For example IBM’s Bluemix provides the ideal DevOps environment (great link BTW) for rapid prototyping, then building, scaling and integrating apps. Bluemix lifts you out of the past practices of working through rather rigid Enterprise solutions and protocols, it rapidly speeds up your innovation search and discover, validate and learn environment and can also scale and integrate.
So we should be asking of ourselves “what are we capable of?” To stay incumbered with a rigid system is simply denying yourself all the possibilities that can be achieved by having a highly adaptive and flexible innovation system. The innovation concepts you work upon are constantly evolving, then so should the systems that support it and this needs a far more ‘hybrid’ approach than ever before.
What is desirable?
“If you shoot for the stars and hit the moon, it’s OK. But you’ve got to shoot for something. A lot of people don’t even shoot.” – Confucius
So do we ever ask ourselves what is truly desirable? So often we just accept compromise is inevitable and start with that position from the very beginning. I would argue strongly we don’t accept that. If we do we fail to ever achieve innovation that is truly a ‘breakthrough’ or ‘disruptive’.
We should have aspirations, as humans we need these. Innovation is no different. When we see a ‘real need’. either from the feed back from clients or spotted by ourselves in the market place or simply conceived in your ‘minds eye’ we must fight to hold this in any innovation discussions that subsequently take place. Being dogmatic is not the answer but bringing others to ‘seeing the same potential solution’ allows for advancing the initial idea into perhaps, an even greater solution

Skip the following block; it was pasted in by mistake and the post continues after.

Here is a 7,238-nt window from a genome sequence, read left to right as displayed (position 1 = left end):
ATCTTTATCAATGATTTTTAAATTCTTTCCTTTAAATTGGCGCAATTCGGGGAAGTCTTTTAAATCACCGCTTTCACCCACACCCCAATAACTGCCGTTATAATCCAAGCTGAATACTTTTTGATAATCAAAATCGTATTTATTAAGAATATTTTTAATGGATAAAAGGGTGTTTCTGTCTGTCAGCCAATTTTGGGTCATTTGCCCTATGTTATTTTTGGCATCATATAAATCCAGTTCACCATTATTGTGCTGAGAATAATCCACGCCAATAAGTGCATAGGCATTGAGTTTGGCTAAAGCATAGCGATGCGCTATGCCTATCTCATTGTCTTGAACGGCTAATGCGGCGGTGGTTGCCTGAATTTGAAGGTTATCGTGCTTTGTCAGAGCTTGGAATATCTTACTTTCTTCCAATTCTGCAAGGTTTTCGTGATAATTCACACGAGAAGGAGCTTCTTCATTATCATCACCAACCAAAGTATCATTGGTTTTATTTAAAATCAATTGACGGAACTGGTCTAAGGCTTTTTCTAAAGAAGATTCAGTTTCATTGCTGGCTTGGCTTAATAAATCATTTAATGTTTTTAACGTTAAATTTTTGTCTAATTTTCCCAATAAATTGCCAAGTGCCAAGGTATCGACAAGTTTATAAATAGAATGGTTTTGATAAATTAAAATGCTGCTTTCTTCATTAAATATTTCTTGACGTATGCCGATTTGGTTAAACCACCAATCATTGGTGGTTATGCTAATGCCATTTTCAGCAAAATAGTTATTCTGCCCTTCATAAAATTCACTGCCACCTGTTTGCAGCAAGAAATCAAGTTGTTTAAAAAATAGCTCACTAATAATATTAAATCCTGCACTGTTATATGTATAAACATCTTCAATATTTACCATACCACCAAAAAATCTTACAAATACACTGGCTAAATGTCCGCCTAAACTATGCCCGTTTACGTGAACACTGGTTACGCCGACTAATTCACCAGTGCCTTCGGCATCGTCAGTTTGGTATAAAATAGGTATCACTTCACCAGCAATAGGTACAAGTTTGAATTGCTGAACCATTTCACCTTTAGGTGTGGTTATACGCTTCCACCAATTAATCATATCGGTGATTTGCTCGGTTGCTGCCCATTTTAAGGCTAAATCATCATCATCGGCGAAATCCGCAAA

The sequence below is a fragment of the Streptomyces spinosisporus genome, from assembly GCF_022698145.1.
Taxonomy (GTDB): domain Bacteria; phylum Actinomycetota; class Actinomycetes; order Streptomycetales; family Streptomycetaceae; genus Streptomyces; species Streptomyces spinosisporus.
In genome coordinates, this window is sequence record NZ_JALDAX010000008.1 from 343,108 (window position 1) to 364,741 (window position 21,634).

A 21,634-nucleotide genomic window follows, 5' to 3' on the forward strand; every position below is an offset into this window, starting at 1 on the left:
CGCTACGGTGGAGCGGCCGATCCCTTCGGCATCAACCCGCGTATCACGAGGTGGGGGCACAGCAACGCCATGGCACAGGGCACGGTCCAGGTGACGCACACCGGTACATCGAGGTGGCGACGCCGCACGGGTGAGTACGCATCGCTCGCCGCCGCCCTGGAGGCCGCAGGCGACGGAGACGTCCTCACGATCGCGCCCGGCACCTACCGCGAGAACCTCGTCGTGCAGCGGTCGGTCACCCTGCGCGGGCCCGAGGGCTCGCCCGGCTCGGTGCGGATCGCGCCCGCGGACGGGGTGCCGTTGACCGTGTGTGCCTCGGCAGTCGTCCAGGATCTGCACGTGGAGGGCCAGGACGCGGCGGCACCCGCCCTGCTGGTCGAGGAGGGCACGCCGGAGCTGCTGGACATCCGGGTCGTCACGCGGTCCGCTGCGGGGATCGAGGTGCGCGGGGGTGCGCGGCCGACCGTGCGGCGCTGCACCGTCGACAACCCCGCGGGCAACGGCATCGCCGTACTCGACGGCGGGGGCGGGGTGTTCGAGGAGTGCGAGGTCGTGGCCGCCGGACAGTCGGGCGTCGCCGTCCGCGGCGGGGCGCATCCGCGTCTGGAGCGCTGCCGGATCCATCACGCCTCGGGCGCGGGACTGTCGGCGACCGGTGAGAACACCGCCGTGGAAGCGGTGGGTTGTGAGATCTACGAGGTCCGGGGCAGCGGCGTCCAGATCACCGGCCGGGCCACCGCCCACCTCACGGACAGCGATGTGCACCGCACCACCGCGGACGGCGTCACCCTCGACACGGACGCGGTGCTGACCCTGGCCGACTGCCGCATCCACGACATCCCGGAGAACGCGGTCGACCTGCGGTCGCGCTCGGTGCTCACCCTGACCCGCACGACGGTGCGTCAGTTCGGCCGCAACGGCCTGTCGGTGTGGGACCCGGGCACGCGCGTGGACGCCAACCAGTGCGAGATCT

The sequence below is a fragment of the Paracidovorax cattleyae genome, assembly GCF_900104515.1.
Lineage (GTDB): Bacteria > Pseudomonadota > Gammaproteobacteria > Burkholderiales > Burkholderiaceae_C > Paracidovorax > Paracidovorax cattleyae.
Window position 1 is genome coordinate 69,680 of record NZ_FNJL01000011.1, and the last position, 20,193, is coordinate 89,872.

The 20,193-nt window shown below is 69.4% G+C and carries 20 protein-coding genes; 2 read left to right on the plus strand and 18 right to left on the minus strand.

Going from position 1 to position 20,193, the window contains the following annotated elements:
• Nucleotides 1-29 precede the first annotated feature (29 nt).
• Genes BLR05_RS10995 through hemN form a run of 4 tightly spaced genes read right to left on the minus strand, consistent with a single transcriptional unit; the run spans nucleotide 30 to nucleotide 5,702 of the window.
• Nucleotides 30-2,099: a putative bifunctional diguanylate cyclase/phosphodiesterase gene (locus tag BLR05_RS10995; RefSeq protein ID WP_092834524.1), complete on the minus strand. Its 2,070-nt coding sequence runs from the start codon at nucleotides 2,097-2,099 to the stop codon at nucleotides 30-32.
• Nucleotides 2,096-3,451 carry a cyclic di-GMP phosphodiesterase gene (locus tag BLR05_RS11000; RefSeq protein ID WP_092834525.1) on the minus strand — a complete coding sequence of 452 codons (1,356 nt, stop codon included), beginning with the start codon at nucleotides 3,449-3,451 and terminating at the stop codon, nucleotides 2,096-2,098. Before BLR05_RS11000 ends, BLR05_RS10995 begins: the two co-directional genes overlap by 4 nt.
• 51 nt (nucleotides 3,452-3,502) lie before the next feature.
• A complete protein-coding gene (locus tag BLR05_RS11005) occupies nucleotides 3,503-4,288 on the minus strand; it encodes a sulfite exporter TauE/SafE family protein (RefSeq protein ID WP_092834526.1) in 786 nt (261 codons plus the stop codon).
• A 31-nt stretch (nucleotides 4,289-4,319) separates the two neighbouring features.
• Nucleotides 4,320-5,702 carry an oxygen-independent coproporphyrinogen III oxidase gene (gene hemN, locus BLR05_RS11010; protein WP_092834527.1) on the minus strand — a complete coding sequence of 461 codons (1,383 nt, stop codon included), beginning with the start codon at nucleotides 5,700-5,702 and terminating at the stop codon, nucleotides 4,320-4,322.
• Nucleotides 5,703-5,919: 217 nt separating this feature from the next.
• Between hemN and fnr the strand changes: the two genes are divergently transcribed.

“Shoot for the moon. Even if you miss, you’ll land among the stars.”
Normal Vincent Peale
I know, I’m offering a lot of moon and stars here but it is far better to open up our thinking, lift up our heads, out of immediate solutions and see the possibilities that can become more within our realm of possibility. To really spend some time on the desirable, that aspirational place is where innovation becomes great. I think we should always seek out this desirable point, scope it and shoot for the potential it can offer. We as humans need to work on the aspirational aspects, besides maintaining the existing, it gives us a greater sense of identity, hope and fulfillment.
For instance the human centered design kit offered by Ideo although written principally for the social sector, is a full-color, 192-page book, the Field Guide that comes with 57 design methods, the key mindsets that underpin how and why IDEO.org believes design can change lives. The concept of human-centered design sets out a counterbalance which puts the human and social imperatives first and foremost. It can help drive a customer focus deep within a corporation and make this focus the heart of value creation.
What is viable?